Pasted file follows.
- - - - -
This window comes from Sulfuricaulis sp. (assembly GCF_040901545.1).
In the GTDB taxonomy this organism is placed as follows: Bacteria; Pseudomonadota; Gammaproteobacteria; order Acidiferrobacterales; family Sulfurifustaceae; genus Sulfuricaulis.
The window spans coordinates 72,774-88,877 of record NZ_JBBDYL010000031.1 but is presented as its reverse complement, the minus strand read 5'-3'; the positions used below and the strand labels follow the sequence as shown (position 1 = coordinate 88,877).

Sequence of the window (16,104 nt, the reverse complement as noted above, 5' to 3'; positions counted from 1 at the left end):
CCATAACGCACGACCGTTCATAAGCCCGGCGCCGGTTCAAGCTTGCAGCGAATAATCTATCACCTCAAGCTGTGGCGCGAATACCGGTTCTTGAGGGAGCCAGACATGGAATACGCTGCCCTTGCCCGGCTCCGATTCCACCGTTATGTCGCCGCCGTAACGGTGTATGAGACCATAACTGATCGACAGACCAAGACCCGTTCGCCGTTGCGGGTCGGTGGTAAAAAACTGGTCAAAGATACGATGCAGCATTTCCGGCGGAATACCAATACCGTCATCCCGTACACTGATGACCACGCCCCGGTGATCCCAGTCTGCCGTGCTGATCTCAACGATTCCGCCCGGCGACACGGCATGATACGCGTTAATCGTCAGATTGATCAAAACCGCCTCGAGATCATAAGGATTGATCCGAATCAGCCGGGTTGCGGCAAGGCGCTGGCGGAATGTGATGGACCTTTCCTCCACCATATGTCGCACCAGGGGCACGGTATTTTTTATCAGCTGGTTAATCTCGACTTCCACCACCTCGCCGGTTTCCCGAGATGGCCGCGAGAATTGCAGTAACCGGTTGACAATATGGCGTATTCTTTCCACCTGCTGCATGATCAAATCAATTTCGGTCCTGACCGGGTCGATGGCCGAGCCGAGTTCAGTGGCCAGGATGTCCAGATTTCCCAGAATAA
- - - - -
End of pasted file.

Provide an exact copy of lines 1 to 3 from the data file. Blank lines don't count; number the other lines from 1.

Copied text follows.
This window comes from Sulfuricaulis sp. (assembly GCF_040901545.1).
In the GTDB taxonomy this organism is placed as follows: Bacteria; Pseudomonadota; Gammaproteobacteria; order Acidiferrobacterales; family Sulfurifustaceae; genus Sulfuricaulis.
The window spans coordinates 72,774-88,877 of record NZ_JBBDYL010000031.1 but is presented as its reverse complement, the minus strand read 5'-3'; the positions used below and the strand labels follow the sequence as shown (position 1 = coordinate 88,877).